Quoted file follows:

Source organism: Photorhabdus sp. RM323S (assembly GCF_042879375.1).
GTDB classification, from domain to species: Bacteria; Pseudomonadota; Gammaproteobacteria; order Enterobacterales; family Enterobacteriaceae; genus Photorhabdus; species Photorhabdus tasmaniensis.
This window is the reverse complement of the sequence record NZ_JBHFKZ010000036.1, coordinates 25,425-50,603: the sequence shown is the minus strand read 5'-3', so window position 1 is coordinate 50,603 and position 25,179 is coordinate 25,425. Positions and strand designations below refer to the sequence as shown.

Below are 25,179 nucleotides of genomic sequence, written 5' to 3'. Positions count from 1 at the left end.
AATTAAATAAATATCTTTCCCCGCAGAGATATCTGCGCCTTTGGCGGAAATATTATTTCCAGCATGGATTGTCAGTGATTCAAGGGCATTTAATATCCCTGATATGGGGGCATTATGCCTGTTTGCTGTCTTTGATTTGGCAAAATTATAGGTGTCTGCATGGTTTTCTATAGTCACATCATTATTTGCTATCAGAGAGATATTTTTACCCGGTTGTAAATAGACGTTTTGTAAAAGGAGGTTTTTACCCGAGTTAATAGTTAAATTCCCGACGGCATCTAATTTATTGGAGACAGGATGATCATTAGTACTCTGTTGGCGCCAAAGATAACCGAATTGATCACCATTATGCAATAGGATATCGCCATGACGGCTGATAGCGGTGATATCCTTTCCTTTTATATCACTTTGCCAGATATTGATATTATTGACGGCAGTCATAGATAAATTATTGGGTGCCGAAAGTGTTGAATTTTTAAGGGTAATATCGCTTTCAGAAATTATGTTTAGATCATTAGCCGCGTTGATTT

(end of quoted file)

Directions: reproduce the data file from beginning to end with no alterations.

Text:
Source organism: Photorhabdus sp. RM323S (assembly GCF_042879375.1).
GTDB classification, from domain to species: Bacteria; Pseudomonadota; Gammaproteobacteria; order Enterobacterales; family Enterobacteriaceae; genus Photorhabdus; species Photorhabdus tasmaniensis.
This window is the reverse complement of the sequence record NZ_JBHFKZ010000036.1, coordinates 25,425-50,603: the sequence shown is the minus strand read 5'-3', so window position 1 is coordinate 50,603 and position 25,179 is coordinate 25,425. Positions and strand designations below refer to the sequence as shown.

Below are 25,179 nucleotides of genomic sequence, written 5' to 3'. Positions count from 1 at the left end.
AATTAAATAAATATCTTTCCCCGCAGAGATATCTGCGCCTTTGGCGGAAATATTATTTCCAGCATGGATTGTCAGTGATTCAAGGGCATTTAATATCCCTGATATGGGGGCATTATGCCTGTTTGCTGTCTTTGATTTGGCAAAATTATAGGTGTCTGCATGGTTTTCTATAGTCACATCATTATTTGCTATCAGAGAGATATTTTTACCCGGTTGTAAATAGACGTTTTGTAAAAGGAGGTTTTTACCCGAGTTAATAGTTAAATTCCCGACGGCATCTAATTTATTGGAGACAGGATGATCATTAGTACTCTGTTGGCGCCAAAGATAACCGAATTGATCACCATTATGCAATAGGATATCGCCATGACGGCTGATAGCGGTGATATCCTTTCCTTTTATATCACTTTGCCAGATATTGATATTATTGACGGCAGTCATAGATAAATTATTGGGTGCCGAAAGTGTTGAATTTTTAAGGGTAATATCGCTTTCAGAAATTATGTTTAGATCATTAGCCGCGTTGATTT